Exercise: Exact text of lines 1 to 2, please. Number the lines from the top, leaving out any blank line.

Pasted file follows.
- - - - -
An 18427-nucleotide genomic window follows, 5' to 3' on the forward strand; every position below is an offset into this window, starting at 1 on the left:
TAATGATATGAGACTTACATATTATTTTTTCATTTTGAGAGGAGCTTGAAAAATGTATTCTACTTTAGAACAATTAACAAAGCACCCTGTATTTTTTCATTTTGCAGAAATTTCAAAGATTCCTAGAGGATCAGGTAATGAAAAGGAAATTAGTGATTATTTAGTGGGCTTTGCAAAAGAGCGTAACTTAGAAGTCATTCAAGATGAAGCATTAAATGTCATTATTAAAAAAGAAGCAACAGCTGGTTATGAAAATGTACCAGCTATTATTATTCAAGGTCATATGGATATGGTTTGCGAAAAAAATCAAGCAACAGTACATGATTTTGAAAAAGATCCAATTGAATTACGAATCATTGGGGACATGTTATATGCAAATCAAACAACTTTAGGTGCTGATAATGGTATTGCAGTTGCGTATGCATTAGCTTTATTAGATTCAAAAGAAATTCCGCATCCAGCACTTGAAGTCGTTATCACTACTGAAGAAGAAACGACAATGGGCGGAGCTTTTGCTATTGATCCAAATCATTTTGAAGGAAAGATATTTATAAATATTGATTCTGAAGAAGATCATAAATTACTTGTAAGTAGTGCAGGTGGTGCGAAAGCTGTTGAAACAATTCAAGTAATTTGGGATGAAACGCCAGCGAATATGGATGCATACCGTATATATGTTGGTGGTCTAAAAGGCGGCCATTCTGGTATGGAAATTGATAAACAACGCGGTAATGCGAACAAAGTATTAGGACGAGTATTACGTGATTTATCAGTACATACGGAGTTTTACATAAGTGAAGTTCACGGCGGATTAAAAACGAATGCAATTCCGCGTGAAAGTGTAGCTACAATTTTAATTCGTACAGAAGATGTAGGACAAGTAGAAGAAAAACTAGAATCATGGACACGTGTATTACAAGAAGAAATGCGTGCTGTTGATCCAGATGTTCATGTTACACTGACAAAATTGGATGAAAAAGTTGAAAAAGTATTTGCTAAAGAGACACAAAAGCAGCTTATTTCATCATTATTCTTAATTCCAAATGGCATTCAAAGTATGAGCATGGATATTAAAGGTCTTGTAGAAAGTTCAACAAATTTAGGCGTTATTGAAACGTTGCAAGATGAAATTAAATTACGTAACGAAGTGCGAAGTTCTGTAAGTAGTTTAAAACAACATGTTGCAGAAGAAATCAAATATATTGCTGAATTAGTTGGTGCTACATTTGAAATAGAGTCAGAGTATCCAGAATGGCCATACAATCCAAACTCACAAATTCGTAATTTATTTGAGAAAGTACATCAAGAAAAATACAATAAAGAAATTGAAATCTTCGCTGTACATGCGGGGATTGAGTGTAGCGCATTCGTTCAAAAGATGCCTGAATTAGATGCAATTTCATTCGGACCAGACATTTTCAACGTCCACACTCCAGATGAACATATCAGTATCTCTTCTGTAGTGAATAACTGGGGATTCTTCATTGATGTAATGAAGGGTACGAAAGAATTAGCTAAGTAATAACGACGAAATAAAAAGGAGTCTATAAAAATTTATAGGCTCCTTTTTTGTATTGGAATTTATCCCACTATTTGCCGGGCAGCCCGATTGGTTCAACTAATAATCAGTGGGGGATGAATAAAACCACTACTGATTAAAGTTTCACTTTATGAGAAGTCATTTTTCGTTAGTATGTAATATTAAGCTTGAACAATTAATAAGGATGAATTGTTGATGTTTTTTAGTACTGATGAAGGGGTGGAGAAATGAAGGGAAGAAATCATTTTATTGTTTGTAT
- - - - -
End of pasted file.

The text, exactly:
An 18427-nucleotide genomic window follows, 5' to 3' on the forward strand; every position below is an offset into this window, starting at 1 on the left:
TAATGATATGAGACTTACATATTATTTTTTCATTTTGAGAGGAGCTTGAAAAATGTATTCTACTTTAGAACAATTAACAAAGCACCCTGTATTTTTTCATTTTGCAGAAATTTCAAAGATTCCTAGAGGATCAGGTAATGAAAAGGAAATTAGTGATTATTTAGTGGGCTTTGCAAAAGAGCGTAACTTAGAAGTCATTCAAGATGAAGCATTAAATGTCATTATTAAAAAAGAAGCAACAGCTGGTTATGAAAATGTACCAGCTATTATTATTCAAGGTCATATGGATATGGTTTGCGAAAAAAATCAAGCAACAGTACATGATTTTGAAAAAGATCCAATTGAATTACGAATCATTGGGGACATGTTATATGCAAATCAAACAACTTTAGGTGCTGATAATGGTATTGCAGTTGCGTATGCATTAGCTTTATTAGATTCAAAAGAAATTCCGCATCCAGCACTTGAAGTCGTTATCACTACTGAAGAAGAAACGACAATGGGCGGAGCTTTTGCTATTGATCCAAATCATTTTGAAGGAAAGATATTTATAAATATTGATTCTGAAGAAGATCATAAATTACTTGTAAGTAGTGCAGGTGGTGCGAAAGCTGTTGAAACAATTCAAGTAATTTGGGATGAAACGCCAGCGAATATGGATGCATACCGTATATATGTTGGTGGTCTAAAAGGCGGCCATTCTGGTATGGAAATTGATAAACAACGCGGTAATGCGAACAAAGTATTAGGACGAGTATTACGTGATTTATCAGTACATACGGAGTTTTACATAAGTGAAGTTCACGGCGGATTAAAAACGAATGCAATTCCGCGTGAAAGTGTAGCTACAATTTTAATTCGTACAGAAGATGTAGGACAAGTAGAAGAAAAACTAGAATCATGGACACGTGTATTACAAGAAGAAATGCGTGCTGTTGATCCAGATGTTCATGTTACACTGACAAAATTGGATGAAAAAGTTGAAAAAGTATTTGCTAAAGAGACACAAAAGCAGCTTATTTCATCATTATTCTTAATTCCAAATGGCATTCAAAGTATGAGCATGGATATTAAAGGTCTTGTAGAAAGTTCAACAAATTTAGGCGTTATTGAAACGTTGCAAGATGAAATTAAATTACGTAACGAAGTGCGAAGTTCTGTAAGTAGTTTAAAACAACATGTTGCAGAAGAAATCAAATATATTGCTGAATTAGTTGGTGCTACATTTGAAATAGAGTCAGAGTATCCAGAATGGCCATACAATCCAAACTCACAAATTCGTAATTTATTTGAGAAAGTACATCAAGAAAAATACAATAAAGAAATTGAAATCTTCGCTGTACATGCGGGGATTGAGTGTAGCGCATTCGTTCAAAAGATGCCTGAATTAGATGCAATTTCATTCGGACCAGACATTTTCAACGTCCACACTCCAGATGAACATATCAGTATCTCTTCTGTAGTGAATAACTGGGGATTCTTCATTGATGTAATGAAGGGTACGAAAGAATTAGCTAAGTAATAACGACGAAATAAAAAGGAGTCTATAAAAATTTATAGGCTCCTTTTTTGTATTGGAATTTATCCCACTATTTGCCGGGCAGCCCGATTGGTTCAACTAATAATCAGTGGGGGATGAATAAAACCACTACTGATTAAAGTTTCACTTTATGAGAAGTCATTTTTCGTTAGTATGTAATATTAAGCTTGAACAATTAATAAGGATGAATTGTTGATGTTTTTTAGTACTGATGAAGGGGTGGAGAAATGAAGGGAAGAAATCATTTTATTGTTTGTAT